It was a week of unexpected about-turns. The European Commissioner for Enlargement, Günter Verheugen, dropped a bombshell this week by revealing that he is apparently having second thoughts about, of all things, EU enlargement.
He suggested that it was a great shame Germany's constitution prohibited plebiscites, since what was really needed to facilitate EU enlargement was the kind of open debate and clear public backing in Europe's largest state that never occurred during the adoption of the euro. His intervention was a judged "a grand slam among gaffes" by The Economist ("A row about a bigger EU," 9 September):
He managed to belittle his job, upset his commission colleagues, irritate the German government, annoy almost every other EU government, and dismay all 13 countries queuing up to join the club.
Mr Verheugen was reprimanded for his loose talk by Commission President Romano Prodi, criticised by the Foreign Ministers of France and Belgium, and then rebuffed (initially at least) by his compatriots in Berlin.
What he has done, though, is to address the growing ambivalence of Germans towards enlargement. Verheugen claimed his intention was to ensure enlargement happens but does so with popular support too, thereby ensuring its success.
Toby Helm in the Daily Telegraph ("EU chief reprimanded for expansion gaffe," 4 September) deduced that "the commissioner had reservations about the goal of enlargement." The Economist, on the other hand, maintained that Mr Verheugen is "an advocate of speedy EU expansion to the east". Roger Boyes, The Times correspondent in Berlin, took the easy option and concluded that "it is difficult to know anymore what Günter Verheugen believes." ("Berlin's Europe express is frightening the passengers," 6 September)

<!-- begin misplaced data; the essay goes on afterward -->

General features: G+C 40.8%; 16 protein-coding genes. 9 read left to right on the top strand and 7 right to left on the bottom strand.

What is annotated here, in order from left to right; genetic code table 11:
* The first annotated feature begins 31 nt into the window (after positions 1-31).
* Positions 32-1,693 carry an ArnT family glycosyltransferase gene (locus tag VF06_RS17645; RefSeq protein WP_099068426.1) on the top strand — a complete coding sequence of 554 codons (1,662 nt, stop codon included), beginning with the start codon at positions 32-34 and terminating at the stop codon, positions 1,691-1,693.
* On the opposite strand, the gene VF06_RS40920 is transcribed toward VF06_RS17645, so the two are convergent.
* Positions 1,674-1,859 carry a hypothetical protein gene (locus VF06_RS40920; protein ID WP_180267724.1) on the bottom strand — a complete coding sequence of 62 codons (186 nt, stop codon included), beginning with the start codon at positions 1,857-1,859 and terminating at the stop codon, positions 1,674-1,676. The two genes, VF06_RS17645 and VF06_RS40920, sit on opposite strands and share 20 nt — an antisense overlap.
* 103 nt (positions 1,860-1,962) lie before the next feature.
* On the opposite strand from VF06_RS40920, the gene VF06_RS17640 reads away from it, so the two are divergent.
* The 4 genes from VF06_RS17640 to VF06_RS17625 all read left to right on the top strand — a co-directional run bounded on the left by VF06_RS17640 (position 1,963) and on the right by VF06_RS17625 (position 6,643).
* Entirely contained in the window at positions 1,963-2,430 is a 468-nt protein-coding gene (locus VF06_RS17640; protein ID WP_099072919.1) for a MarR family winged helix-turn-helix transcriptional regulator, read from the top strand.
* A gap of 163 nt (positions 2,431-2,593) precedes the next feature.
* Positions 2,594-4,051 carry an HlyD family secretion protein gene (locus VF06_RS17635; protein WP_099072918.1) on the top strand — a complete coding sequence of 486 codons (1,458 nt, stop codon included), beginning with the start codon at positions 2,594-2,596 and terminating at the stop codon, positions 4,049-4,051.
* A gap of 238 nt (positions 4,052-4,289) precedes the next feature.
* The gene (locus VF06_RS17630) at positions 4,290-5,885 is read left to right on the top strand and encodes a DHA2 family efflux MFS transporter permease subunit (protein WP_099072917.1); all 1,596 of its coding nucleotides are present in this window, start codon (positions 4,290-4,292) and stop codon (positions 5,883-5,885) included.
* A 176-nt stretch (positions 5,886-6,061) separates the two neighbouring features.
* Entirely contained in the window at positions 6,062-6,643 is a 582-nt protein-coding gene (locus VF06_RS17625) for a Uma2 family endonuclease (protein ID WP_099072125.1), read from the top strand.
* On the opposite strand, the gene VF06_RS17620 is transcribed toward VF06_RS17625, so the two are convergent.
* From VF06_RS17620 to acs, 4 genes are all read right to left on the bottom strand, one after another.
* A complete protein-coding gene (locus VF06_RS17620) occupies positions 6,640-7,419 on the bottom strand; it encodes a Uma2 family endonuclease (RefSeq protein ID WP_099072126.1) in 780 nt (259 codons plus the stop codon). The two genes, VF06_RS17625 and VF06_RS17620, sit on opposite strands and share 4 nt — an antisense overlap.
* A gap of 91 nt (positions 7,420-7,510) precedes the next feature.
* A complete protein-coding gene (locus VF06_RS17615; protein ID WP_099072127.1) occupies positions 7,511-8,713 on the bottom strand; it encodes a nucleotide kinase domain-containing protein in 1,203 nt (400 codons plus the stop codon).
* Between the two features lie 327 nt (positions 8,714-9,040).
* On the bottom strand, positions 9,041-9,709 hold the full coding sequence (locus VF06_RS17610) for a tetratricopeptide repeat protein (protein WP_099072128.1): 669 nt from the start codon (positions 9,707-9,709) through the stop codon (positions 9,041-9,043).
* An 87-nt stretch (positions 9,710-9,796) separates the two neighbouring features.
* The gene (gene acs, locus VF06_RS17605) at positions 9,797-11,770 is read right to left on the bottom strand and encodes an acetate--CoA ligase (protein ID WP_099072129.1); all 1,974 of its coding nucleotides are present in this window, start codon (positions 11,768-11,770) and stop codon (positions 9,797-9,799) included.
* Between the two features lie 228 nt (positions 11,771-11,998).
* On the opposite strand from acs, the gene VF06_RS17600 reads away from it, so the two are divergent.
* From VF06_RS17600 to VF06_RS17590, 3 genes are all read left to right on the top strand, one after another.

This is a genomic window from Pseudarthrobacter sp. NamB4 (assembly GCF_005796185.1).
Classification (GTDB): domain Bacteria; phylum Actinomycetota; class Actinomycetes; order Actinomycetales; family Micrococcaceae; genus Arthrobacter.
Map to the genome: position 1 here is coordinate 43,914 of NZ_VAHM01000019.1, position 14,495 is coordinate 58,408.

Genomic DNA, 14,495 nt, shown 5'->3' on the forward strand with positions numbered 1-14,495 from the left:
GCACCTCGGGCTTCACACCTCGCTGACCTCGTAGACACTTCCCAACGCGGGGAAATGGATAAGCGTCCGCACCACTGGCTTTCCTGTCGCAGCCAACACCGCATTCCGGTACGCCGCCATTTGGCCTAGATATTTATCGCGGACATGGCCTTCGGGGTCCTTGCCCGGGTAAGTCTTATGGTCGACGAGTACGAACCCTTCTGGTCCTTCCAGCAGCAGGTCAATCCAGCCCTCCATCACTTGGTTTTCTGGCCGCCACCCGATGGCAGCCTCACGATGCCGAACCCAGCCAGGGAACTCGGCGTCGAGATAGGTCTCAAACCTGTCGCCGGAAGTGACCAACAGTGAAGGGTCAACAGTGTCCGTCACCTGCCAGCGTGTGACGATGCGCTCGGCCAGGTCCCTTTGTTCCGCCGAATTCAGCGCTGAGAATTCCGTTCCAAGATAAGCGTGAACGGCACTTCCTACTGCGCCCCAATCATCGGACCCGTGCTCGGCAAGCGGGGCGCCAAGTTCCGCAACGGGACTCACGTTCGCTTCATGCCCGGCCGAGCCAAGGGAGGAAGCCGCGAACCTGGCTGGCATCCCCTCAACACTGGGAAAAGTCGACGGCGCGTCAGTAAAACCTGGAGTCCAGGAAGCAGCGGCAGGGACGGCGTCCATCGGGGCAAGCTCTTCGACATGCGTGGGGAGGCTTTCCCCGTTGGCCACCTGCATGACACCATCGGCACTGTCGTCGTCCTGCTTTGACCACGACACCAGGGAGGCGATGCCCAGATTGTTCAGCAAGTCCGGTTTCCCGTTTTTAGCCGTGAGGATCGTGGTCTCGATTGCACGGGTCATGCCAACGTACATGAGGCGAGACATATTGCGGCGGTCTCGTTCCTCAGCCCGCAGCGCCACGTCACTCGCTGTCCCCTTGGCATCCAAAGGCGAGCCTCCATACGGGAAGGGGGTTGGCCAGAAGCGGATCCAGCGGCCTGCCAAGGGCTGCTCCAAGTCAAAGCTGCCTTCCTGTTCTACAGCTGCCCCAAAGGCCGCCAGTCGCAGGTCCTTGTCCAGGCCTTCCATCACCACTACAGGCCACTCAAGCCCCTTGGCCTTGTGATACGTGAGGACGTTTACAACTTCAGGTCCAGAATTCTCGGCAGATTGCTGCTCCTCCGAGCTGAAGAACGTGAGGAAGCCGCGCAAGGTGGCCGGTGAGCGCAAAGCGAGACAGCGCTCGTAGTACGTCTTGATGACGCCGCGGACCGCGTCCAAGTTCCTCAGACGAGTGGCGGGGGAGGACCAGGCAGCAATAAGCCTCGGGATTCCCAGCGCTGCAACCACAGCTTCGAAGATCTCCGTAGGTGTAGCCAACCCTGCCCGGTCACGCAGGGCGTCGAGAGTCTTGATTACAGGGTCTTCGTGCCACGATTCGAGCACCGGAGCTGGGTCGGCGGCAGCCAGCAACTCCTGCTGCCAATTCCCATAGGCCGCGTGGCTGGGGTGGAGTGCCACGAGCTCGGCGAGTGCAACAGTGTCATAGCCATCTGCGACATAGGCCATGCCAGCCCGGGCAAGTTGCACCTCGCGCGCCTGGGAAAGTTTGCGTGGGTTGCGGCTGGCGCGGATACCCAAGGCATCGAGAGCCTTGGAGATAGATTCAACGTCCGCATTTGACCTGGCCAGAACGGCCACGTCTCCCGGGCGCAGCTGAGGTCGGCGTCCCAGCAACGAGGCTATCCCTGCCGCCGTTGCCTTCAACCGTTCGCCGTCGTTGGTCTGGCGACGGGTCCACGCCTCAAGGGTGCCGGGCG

Talking about the fears
Boyes did, however, decide that Verheugen has "shattered a taboo in Germany":
"For the truth is that most Germans are against enlargement, just as they were (and are) against the euro. If they were asked their opinion, they would vote against admitting Poland and other Central European states and one of the great European projects—the only strong stimulus for internal EU reform—would collapse."
The German public's concerns about enlargement are that it may lead to new immigrants taking German workers' jobs, small businesses suffering from the competition and increased taxes to fund the new member states' transitional period. In addition, having already been told to give up the prized Deutschmark, there is concern about a further "loss of identity."
The Economist points out that "few of Germany's politicians have tackled these fears head on." Enlargement actually presents great economic opportunities for Germany, which now does more trade with Central East European (CEE) states than with the USA and which increasingly faces serious workforce shortages due to demographic and economic changes.
The federal government's initial reaction was to reject Verheugen's proposal; Foreign Minister Joschka Fischer stated that it was "not thought through" (The Times, 4 September). Cue for another U-turn: by the time Chancellor Schröder's government had thought the matter through, it decided that maybe it wasn't such a bad idea after all. Franz Müntefering, general secretary of the SPD, announced three days later a plan to change the constitution to allow the issue to be decided by a referendum (which have banned since the Third Reich).